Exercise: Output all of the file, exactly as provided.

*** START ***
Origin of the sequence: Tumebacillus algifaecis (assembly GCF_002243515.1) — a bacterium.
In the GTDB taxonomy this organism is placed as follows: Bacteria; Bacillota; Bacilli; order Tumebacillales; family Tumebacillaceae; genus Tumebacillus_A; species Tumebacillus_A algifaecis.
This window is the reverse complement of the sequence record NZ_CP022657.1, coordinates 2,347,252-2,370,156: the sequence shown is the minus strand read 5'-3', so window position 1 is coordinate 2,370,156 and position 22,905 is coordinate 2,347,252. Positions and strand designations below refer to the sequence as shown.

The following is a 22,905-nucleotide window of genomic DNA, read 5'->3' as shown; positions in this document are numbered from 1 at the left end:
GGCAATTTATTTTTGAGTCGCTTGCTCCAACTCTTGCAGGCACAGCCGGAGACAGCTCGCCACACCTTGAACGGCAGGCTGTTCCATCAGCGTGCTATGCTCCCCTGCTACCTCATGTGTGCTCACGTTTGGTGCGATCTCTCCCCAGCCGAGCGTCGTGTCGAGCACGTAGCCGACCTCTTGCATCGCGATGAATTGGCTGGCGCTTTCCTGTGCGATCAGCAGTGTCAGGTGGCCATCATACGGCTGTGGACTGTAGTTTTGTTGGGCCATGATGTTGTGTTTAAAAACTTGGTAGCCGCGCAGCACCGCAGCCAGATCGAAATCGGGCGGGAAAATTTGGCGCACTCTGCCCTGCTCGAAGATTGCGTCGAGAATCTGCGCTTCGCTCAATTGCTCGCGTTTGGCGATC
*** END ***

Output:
Origin of the sequence: Tumebacillus algifaecis (assembly GCF_002243515.1) — a bacterium.
In the GTDB taxonomy this organism is placed as follows: Bacteria; Bacillota; Bacilli; order Tumebacillales; family Tumebacillaceae; genus Tumebacillus_A; species Tumebacillus_A algifaecis.
This window is the reverse complement of the sequence record NZ_CP022657.1, coordinates 2,347,252-2,370,156: the sequence shown is the minus strand read 5'-3', so window position 1 is coordinate 2,370,156 and position 22,905 is coordinate 2,347,252. Positions and strand designations below refer to the sequence as shown.

The following is a 22,905-nucleotide window of genomic DNA, read 5'->3' as shown; positions in this document are numbered from 1 at the left end:
GGCAATTTATTTTTGAGTCGCTTGCTCCAACTCTTGCAGGCACAGCCGGAGACAGCTCGCCACACCTTGAACGGCAGGCTGTTCCATCAGCGTGCTATGCTCCCCTGCTACCTCATGTGTGCTCACGTTTGGTGCGATCTCTCCCCAGCCGAGCGTCGTGTCGAGCACGTAGCCGACCTCTTGCATCGCGATGAATTGGCTGGCGCTTTCCTGTGCGATCAGCAGTGTCAGGTGGCCATCATACGGCTGTGGACTGTAGTTTTGTTGGGCCATGATGTTGTGTTTAAAAACTTGGTAGCCGCGCAGCACCGCAGCCAGATCGAAATCGGGCGGGAAAATTTGGCGCACTCTGCCCTGCTCGAAGATTGCGTCGAGAATCTGCGCTTCGCTCAATTGCTCGCGTTTGGCGATC